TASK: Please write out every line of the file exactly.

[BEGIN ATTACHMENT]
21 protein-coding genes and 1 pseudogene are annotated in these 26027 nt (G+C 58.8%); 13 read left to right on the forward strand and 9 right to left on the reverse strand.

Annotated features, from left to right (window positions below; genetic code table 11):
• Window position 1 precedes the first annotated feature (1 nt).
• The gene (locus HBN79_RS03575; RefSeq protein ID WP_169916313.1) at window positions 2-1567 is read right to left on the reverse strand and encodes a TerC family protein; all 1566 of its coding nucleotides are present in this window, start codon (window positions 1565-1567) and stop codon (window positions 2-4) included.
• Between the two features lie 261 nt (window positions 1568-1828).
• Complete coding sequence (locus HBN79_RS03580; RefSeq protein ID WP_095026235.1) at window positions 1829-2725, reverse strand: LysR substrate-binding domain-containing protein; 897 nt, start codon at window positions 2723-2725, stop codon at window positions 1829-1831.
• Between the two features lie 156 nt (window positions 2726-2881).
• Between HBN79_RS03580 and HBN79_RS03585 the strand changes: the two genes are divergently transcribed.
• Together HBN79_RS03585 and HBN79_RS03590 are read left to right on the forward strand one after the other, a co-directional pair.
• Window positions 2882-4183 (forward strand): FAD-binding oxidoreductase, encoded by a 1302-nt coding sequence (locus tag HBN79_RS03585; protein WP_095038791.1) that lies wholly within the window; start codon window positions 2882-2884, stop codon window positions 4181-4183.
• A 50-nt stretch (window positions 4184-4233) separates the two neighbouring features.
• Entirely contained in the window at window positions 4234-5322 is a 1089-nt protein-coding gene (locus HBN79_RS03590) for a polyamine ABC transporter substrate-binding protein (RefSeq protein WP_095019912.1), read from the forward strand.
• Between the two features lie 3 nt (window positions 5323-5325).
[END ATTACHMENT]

21 protein-coding genes and 1 pseudogene are annotated in these 26027 nt (G+C 58.8%); 13 read left to right on the forward strand and 9 right to left on the reverse strand.

Annotated features, from left to right (window positions below; genetic code table 11):
• Window position 1 precedes the first annotated feature (1 nt).
• The gene (locus HBN79_RS03575; RefSeq protein ID WP_169916313.1) at window positions 2-1567 is read right to left on the reverse strand and encodes a TerC family protein; all 1566 of its coding nucleotides are present in this window, start codon (window positions 1565-1567) and stop codon (window positions 2-4) included.
• Between the two features lie 261 nt (window positions 1568-1828).
• Complete coding sequence (locus HBN79_RS03580; RefSeq protein ID WP_095026235.1) at window positions 1829-2725, reverse strand: LysR substrate-binding domain-containing protein; 897 nt, start codon at window positions 2723-2725, stop codon at window positions 1829-1831.
• Between the two features lie 156 nt (window positions 2726-2881).
• Between HBN79_RS03580 and HBN79_RS03585 the strand changes: the two genes are divergently transcribed.
• Together HBN79_RS03585 and HBN79_RS03590 are read left to right on the forward strand one after the other, a co-directional pair.
• Window positions 2882-4183 (forward strand): FAD-binding oxidoreductase, encoded by a 1302-nt coding sequence (locus tag HBN79_RS03585; protein WP_095038791.1) that lies wholly within the window; start codon window positions 2882-2884, stop codon window positions 4181-4183.
• A 50-nt stretch (window positions 4184-4233) separates the two neighbouring features.
• Entirely contained in the window at window positions 4234-5322 is a 1089-nt protein-coding gene (locus HBN79_RS03590) for a polyamine ABC transporter substrate-binding protein (RefSeq protein WP_095019912.1), read from the forward strand.
• Between the two features lie 3 nt (window positions 5323-5325).